"Simplicity is bracing and requires a certain spirit of adventure. Real spirituality involves some risk. For example, every spiritual tradition requires us to fast. Fasting has been recognized as a spiritual value for centuries. In our schema, this relates to the area of food, of course. To overcome fear and to increase awareness of our spiritual capacity we often profit from denying ourselves food. Fasting is not holy dieting and has nothing to do with losing weight. Fasting is more about this truth: if we have less, then we have more. So if we take less food, we have more capacity for spiritual hungering.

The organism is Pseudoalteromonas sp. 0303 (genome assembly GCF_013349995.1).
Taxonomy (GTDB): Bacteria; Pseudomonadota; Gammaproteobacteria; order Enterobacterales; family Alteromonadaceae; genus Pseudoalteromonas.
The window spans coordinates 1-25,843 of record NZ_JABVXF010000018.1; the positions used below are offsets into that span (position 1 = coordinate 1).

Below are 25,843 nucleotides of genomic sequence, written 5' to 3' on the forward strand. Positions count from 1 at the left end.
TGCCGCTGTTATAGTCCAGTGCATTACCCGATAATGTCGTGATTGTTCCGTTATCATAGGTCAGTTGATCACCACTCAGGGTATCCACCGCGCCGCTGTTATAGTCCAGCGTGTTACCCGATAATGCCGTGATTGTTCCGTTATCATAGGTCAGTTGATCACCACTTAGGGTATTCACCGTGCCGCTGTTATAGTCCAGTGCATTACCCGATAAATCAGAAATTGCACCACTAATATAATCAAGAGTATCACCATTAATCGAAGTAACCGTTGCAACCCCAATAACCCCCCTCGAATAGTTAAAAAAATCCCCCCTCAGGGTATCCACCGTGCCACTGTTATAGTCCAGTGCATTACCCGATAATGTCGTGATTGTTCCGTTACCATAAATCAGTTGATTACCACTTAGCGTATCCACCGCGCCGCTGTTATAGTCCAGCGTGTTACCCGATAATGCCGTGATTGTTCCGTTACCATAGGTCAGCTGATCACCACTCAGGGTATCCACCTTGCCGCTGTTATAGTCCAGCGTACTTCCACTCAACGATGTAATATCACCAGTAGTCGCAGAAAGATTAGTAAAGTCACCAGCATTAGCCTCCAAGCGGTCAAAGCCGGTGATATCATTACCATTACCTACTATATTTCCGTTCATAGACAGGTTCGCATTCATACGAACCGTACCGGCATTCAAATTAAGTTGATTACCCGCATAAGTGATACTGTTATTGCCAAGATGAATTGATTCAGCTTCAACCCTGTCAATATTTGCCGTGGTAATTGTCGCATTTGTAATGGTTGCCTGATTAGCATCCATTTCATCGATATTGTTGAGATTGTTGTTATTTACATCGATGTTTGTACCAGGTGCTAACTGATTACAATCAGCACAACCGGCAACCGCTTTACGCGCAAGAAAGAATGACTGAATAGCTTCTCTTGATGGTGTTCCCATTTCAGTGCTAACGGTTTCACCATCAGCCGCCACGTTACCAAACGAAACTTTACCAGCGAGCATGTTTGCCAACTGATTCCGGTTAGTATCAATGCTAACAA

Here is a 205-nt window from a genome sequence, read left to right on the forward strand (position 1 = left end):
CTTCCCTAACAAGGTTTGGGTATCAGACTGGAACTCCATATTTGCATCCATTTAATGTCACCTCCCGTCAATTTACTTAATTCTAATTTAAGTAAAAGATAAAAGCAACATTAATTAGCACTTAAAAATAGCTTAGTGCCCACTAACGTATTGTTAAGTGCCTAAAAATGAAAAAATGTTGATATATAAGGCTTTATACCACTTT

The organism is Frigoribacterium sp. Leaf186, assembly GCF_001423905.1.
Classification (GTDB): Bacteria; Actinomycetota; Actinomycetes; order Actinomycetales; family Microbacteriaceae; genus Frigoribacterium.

"Let me recommend this ancient discipline of fasting to you. Put your toes into the cold water. Fast once in a while. It's good for us physically and spiritually. Take the chance. It's a biological expression of your willingness to expose yourself to deprivation. Kierkegaard, the great philosopher, tells a story about geese. They flew long distances over open water and came to this barnyard. There they no longer had to search for food. They were very well fed. Some really ate their fill and became very fat. But when the time came for the return migration, the fat ones couldn't make it. They were so heavy they couldn't clear the barnyard fence. Only the less glutted ones were able to make the flight home. The meaning is clear for us. We just can't fly in life if we are too encumbered. And encumbrance takes many forms. We need a slimming down in the spirit so we can move with generosity and grace and sometimes speed."